In what situations do you recommend using branded content?
The short answer is when it’s the right thing to do.
There are so many different types of branded content that it can be used as a solution for almost any marketing challenge. Whether it’s giving people a reason to stay in the pub longer by giving them something to talk about or getting them to take more car journeys – (the respective reasons why the Guinness Book of Records and Michelin Restaurant Guide were originally created) – branded content has long been able to help solve real business issues.
The rise of digital technology has made it much easier for anyone, brand or consumer, to become a publisher. But it hasn’t changed some fundamentals: attention is essentially a zero-sum game and companies should create branded content, whether it be audio, video, the written word or something else entirely, only when it is going to drive real value.
What about emerging trends and insights into the immediate future of branded content?
There are a couple of trends that are the result of associated technological changes: the rise of vertical video, the establishment of super-short form (i.e. Vine-style video) as a valid format and the confirmation of the photo as the pre-eminent content format of the mobile age.
There are also some structural changes that signal bigger shifts in the current model of client, agency and publisher.
All of the technological changes above have resulted in a world where publishers of all types – whether they be traditional (legacy or pure-play digital), consumers, or businesses – are at the mercy of feed algorithms which decide what snippet of content keeps someone entertained or informed for a matter of moments or minutes.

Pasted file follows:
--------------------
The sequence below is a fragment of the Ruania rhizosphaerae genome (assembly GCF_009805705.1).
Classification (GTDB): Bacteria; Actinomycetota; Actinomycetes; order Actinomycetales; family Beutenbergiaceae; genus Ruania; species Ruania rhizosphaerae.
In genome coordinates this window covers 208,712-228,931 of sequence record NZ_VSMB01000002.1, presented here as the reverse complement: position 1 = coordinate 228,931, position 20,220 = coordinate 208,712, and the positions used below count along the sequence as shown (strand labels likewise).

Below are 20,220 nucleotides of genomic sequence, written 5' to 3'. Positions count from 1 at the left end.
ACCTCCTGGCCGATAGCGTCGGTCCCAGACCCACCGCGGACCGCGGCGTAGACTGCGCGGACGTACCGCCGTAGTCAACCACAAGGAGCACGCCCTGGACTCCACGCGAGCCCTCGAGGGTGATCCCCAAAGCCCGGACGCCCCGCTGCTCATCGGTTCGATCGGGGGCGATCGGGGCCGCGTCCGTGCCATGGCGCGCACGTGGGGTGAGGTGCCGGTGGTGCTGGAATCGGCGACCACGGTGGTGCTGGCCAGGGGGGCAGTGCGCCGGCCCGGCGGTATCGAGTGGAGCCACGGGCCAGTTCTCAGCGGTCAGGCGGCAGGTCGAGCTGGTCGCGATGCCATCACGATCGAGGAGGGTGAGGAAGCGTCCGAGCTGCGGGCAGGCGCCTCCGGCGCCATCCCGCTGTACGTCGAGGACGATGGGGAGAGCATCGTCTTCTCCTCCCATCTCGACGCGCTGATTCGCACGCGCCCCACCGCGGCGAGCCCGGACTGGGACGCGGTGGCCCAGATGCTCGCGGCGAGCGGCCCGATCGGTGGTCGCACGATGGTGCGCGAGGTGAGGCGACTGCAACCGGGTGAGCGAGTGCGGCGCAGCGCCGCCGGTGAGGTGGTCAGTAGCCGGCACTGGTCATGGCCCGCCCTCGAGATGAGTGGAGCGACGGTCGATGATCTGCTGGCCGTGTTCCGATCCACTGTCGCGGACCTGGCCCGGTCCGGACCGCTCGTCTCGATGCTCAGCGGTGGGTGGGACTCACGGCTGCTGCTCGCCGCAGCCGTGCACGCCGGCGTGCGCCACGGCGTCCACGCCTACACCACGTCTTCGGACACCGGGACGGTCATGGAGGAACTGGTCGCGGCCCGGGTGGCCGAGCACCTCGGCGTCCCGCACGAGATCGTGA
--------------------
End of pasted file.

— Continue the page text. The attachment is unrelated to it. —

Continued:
This has led to the rise of distributed publishing where the publisher no longer cares where the content is consumed, so long as it is (and ideally is shared too), perhaps best demonstrated by BuzzFeed. Therefore traditional publishers, from Conde Nast to Yahoo, are no longer able to guarantee large-scale audiences on their owned properties.
So when brands are considering whether to work with publishers in the creation of branded content, reach is no longer as important a metric as distribution/success in the social space. It also means that brands investing in creating their own content, with no publisher assistance, that have site traffic as a metric, are likely to be disappointed.
For examples of what this looks like, check out the Dear Kitten video content (or TV ads as we used to call them) that BuzzFeed made for Friskies, or the AWOL website that Junkee Media created for Qantas. The former had massive numbers of views online and got the ultimate seal of approval when it was used as a Super Bowl spot, whilst the latter is an entirely funded native content play – the in-flight magazine for the mobile generation if you like.
These are great examples, but they’re also relatively rare ones; in this brave new world, there aren’t all that many who have worked out how to hit the jackpot yet.